Thursday, June 16, 2016
I do plainly and ingenuously confess that I am guilty of corruption. . . .
— Francis Bacon, On being charged by Parliament with corruption in office.
Brazil to the rescue! I am not referring to the Olympics which will, if successful, serve as a distraction from other world events that are singularly depressing. Brazil is riding to the rescue by reminding us that as corrupt as some leaders in our political system may be, Brazil beats us hands down. For being made aware of the difference, we are indebted to the year 2016 and three separate but equal, at least in some respects, events. The events described are not exclusive but merely representative. The first, and most recent, is brought to us by an old favorite, Wayne G. Hubbard of Alabama.
On June 9, 2016, Mr. Hubbard was the Speaker of the Alabama House of Representatives. He attained that post when, in 2010, the Republicans took control of the Alabama House for the first time since Reconstruction. Following that triumph, Mr. Hubbard wrote a book entitled “Storming the Statehouse” in which he explained the Republican victory. That happened, he said, because: “Ethics was a subject that set Republicans apart from the Democrats.” The “setting apart” to which he was referring came about because prior to the election there had been a number of indictments and scandals involving Democrats. There had not, apparently, been similar events involving Republicans. Mr. Hubbard would eventually correct that. On June 10, 2016, Mr. Hubbard’s tenure as Speaker of the Alabama House of Representatives came to an end. That was because on that day he was convicted of 12 felony ethics charges, a conviction that automatically caused his tenure as Speaker to come to an end. Instead of serving as Speaker of the House, he faces the possibility that he will serve up to 20 years in prison on each of the 12 criminal counts of which he was convicted. There is a bit of poetic justice in all this. The law that led to Mr. Hubbard’s conviction was passed by the Republicans when they took control of the House in 2010.
Mr. Hubbard is not the only state legislator who will look back on May 2016 as a particularly bad month. In New York State, Dean Skelos and Sheldon Silver both former New York legislators, found that to be a particularly bad month. Dean Skelos was the Republican majority leader of the New York State Senate. In December 2015 he was convicted of Federal corruption charges and on May 12, 2015, he was sentenced to five years in prison. He is no longer the Republican majority leader of the New York State Senate. Sheldon Silver was the Democratic Speaker of the New York State Assembly, and was convicted of, among other things, money laundering and extortion. Like Mr. Hubbard, the conviction cost him his seat in the Assembly. On May 3, 2016, Mr. Silver was sentenced to 12 years in prison. The good news to emerge from those examples is that there are good people available to replace the two former leaders who are not corrupt. For that, our friends in Brazil may well be envious.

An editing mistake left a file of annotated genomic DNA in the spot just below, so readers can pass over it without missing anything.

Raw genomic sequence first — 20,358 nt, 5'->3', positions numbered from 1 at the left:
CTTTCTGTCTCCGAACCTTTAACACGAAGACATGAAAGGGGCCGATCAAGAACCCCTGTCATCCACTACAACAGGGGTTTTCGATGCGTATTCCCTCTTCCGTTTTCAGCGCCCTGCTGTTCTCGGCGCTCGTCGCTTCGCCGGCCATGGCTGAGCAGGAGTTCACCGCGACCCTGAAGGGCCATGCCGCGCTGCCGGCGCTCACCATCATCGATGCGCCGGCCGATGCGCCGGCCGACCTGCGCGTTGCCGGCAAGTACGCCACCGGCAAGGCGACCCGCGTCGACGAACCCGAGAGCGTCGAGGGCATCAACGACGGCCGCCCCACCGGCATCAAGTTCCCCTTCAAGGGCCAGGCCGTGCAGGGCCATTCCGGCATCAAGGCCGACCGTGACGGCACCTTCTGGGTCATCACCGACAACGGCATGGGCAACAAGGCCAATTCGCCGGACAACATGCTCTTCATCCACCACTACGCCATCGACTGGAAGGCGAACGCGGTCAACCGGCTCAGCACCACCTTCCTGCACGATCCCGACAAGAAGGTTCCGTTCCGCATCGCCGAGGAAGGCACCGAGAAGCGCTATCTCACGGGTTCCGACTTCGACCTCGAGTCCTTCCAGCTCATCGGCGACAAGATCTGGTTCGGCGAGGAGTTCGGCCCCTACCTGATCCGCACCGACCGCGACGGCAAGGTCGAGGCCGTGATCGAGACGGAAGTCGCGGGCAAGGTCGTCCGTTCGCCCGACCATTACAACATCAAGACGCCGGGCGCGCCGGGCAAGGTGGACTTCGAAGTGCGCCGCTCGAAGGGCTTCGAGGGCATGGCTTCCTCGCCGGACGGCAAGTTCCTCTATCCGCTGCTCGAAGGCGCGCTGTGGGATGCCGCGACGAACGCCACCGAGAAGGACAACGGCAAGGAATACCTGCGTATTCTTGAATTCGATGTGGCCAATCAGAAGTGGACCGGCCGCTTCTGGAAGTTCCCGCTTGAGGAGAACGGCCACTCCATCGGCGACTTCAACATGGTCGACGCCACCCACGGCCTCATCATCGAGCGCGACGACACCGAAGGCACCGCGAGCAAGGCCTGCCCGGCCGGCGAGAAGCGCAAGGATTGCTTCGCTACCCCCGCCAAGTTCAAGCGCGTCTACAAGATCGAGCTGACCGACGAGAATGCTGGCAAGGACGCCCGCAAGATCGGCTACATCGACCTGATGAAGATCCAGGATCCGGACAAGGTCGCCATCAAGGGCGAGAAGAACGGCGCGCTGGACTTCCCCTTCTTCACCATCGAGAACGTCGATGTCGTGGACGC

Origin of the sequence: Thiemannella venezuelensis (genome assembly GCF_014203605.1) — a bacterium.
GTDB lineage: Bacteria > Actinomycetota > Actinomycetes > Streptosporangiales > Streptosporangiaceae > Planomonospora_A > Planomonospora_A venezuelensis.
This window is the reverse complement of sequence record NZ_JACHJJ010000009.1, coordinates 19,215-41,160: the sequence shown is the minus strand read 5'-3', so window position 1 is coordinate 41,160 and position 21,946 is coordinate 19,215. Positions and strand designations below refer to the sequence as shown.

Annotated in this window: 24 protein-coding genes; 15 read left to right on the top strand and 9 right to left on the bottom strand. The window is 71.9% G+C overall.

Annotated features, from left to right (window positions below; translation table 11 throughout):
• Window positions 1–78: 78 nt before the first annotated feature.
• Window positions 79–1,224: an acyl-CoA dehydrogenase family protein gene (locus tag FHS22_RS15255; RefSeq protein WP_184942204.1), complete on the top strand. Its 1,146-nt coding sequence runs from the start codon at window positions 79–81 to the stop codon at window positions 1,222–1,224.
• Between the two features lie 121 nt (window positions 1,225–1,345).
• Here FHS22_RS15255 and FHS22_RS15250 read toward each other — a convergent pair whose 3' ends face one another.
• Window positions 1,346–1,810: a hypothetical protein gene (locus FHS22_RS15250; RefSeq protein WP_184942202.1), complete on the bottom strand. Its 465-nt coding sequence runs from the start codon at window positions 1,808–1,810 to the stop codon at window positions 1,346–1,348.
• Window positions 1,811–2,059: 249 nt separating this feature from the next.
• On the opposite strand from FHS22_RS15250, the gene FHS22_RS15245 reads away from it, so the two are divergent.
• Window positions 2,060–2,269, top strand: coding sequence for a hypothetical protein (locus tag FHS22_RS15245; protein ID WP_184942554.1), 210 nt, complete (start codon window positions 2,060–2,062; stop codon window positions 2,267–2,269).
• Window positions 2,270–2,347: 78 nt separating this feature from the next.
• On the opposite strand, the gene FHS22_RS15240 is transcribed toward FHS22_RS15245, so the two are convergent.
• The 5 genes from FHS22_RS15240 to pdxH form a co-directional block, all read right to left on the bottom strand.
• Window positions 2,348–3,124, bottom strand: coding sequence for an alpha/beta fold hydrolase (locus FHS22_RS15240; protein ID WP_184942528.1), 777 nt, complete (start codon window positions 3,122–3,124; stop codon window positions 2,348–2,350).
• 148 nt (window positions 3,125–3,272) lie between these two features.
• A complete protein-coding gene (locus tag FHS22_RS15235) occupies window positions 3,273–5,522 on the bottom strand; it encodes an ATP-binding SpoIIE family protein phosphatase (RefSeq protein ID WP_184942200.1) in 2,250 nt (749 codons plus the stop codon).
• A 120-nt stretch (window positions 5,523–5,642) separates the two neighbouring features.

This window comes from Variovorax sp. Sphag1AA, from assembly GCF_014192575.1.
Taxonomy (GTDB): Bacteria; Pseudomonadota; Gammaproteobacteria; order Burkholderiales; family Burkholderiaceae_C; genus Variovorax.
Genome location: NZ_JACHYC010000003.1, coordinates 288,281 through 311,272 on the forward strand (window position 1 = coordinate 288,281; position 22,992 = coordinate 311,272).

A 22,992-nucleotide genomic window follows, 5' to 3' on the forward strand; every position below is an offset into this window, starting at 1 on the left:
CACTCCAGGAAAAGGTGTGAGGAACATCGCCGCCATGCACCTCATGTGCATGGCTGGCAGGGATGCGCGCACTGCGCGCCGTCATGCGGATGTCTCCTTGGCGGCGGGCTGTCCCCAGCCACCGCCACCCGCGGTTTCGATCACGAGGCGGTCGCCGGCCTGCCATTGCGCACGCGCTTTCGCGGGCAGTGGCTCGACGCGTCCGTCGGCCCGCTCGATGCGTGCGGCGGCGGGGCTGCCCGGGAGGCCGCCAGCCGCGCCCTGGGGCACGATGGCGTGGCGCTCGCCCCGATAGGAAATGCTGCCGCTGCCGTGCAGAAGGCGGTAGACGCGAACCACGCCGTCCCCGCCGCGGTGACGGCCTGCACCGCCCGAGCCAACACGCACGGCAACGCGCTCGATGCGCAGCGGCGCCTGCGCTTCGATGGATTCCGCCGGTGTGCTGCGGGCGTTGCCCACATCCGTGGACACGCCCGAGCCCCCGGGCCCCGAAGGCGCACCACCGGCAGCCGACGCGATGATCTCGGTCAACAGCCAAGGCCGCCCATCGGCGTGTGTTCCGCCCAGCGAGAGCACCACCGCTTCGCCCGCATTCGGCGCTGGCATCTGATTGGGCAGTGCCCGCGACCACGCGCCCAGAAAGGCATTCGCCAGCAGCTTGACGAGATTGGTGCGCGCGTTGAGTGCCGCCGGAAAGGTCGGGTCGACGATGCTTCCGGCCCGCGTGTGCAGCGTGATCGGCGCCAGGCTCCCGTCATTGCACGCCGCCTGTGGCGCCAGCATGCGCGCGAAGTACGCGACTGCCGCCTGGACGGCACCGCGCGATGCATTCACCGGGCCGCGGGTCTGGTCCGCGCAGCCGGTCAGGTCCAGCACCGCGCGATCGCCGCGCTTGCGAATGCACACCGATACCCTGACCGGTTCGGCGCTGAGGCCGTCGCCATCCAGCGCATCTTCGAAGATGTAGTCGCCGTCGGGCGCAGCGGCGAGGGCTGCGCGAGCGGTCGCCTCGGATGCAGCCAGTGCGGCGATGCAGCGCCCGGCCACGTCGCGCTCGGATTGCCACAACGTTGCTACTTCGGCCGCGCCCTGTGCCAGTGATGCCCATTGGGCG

On April 17, 2016, the Brazilian lower house of the Brazilian Congress overwhelmingly voted to impeach the president of the country, Dilma Rousseff. The impeachment proceedings were led by the President of the House, Eduardo Cunha. As he cast his vote in favor of impeaching President Rousseff, Mr. Cunha said: “God have pity on this nation.” God fell down on the job as far as Mr. Cunha was concerned. In early May, Mr. Cunha was ordered to step down from his post because he is charged with, among other things, having taken $40 million in bribes.
Following her impeachment, Ms. Roussseff stepped aside as president and was replaced by Michel Timer. On June 15, 2016, Brazil’s Supreme Court released testimony from a plea bargain that implicated Mr. Timer in a graft scandal that involved, among others, Petrobras, Brazil’s state oil company.
The lower house of the parliament has 513 deputies of which 367 voted for impeachment. According to a watchdog group in Brasilia, Congresso em Foco, more than 300 of the members of the lower house are under investigation for such things as corruption, fraud, or electoral crimes.
Mr. Cunha has been replaced as President of the lower house of Congress by Waldir Maranhão. Mr. Maranhão is also involved in the graft scheme pertaining to Petrobras. The president of the senate is Renan Calheiros. Tax evasion and receiving bribes are among the matters for which he is being investigated.
Brazil’s troubles help the United States in that it shows how things could be worse in Alabama and New York. There could be no one to replace the corrupt politicians who are heading off to jail. There is, of course, something positive that Brazil can look forward to. It can look forward to hosting the Olympics in August assuming construction of the needed facilities is completed and there is not too much adverse publicity from the polluted water in which some of the events will take place. Its political problems will not spoil the games for those in attendance-only for those who are citizens of that country.